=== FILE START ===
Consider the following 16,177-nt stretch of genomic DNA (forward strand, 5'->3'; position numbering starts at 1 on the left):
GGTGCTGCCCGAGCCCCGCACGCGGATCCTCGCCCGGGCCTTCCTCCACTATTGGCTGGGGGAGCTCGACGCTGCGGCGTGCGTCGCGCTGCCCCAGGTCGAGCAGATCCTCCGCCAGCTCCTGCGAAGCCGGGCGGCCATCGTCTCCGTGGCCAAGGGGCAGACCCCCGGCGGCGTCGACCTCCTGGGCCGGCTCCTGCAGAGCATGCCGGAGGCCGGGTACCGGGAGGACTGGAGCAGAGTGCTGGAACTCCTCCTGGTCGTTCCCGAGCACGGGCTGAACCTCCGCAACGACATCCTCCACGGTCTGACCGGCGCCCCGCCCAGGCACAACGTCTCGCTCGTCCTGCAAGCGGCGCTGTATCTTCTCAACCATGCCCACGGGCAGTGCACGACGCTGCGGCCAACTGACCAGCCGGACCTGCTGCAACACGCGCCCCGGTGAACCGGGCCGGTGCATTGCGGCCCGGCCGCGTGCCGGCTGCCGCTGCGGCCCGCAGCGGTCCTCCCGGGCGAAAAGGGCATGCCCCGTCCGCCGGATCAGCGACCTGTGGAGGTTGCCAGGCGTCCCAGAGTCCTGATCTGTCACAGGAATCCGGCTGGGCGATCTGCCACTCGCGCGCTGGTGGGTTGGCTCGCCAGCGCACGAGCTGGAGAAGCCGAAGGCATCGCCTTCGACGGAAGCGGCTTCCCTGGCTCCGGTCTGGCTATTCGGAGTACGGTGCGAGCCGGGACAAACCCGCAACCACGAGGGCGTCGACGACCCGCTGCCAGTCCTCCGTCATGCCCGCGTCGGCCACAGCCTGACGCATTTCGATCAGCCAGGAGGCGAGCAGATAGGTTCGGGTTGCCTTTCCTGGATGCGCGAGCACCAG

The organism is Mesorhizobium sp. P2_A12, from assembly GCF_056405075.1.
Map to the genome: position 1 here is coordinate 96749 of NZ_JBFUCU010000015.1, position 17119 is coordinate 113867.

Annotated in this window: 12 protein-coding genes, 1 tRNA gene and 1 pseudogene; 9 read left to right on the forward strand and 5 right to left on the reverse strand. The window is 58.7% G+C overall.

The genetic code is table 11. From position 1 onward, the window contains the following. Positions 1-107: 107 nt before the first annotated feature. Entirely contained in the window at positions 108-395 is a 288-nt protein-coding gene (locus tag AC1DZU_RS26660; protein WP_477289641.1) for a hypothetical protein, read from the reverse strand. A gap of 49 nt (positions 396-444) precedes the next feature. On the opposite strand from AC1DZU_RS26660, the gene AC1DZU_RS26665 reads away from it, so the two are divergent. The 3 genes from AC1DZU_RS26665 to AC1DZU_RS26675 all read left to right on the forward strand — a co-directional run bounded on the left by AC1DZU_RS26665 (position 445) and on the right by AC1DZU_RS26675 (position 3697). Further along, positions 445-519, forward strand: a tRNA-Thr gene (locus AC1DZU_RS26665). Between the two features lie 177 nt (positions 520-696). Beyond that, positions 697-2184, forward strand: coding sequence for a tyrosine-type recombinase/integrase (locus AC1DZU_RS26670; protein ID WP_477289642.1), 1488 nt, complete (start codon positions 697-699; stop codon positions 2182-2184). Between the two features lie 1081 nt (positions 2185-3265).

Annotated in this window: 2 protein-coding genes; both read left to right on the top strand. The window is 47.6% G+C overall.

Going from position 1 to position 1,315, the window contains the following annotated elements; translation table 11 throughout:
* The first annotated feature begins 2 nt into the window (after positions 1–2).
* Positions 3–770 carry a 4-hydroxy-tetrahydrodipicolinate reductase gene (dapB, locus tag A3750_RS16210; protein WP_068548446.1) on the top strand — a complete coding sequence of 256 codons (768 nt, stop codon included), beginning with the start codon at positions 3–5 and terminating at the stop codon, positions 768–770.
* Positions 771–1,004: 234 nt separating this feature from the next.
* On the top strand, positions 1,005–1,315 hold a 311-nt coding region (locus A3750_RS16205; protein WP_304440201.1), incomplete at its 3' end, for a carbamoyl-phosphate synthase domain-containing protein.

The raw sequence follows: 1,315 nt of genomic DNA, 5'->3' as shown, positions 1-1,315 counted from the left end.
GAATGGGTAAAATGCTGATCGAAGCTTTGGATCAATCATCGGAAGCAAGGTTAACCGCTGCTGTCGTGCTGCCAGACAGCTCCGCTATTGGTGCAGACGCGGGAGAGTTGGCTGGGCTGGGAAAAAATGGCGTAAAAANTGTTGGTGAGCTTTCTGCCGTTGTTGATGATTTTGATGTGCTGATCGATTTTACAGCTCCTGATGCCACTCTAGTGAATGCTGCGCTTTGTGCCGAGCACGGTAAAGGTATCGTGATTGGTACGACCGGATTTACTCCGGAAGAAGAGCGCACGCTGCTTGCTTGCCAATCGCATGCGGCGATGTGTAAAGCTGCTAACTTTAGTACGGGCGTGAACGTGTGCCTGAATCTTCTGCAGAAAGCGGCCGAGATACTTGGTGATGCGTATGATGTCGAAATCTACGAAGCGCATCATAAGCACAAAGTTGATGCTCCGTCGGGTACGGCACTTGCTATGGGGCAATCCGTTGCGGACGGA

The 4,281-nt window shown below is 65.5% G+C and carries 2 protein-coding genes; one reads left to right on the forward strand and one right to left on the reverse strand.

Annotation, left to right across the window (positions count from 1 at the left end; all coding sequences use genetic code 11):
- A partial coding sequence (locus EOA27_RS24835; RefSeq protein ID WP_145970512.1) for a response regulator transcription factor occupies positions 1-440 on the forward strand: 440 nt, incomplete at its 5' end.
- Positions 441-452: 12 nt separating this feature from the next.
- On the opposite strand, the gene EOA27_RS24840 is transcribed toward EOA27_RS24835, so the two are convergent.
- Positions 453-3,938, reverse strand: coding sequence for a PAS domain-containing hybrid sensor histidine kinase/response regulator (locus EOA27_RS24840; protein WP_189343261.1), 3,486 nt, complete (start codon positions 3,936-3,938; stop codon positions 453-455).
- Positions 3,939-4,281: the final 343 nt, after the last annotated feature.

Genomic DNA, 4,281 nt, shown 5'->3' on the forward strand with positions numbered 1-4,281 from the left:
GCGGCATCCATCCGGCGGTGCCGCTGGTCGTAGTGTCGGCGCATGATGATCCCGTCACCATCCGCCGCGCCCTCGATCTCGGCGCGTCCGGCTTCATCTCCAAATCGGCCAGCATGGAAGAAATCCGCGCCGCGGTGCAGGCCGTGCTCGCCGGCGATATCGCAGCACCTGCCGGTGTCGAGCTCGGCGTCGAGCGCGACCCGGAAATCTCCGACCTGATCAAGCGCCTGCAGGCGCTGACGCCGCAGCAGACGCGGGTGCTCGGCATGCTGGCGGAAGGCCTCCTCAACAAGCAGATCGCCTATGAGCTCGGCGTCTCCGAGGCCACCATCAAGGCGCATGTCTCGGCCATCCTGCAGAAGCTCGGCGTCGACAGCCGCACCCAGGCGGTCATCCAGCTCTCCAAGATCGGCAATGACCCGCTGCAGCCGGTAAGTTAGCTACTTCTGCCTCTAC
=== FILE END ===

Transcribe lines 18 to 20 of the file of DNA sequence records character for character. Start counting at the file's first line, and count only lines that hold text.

- Positions 441-452: 12 nt separating this feature from the next.
- On the opposite strand, the gene EOA27_RS24840 is transcribed toward EOA27_RS24835, so the two are convergent.
- Positions 453-3,938, reverse strand: coding sequence for a PAS domain-containing hybrid sensor histidine kinase/response regulator (locus EOA27_RS24840; protein WP_189343261.1), 3,486 nt, complete (start codon positions 3,936-3,938; stop codon positions 453-455).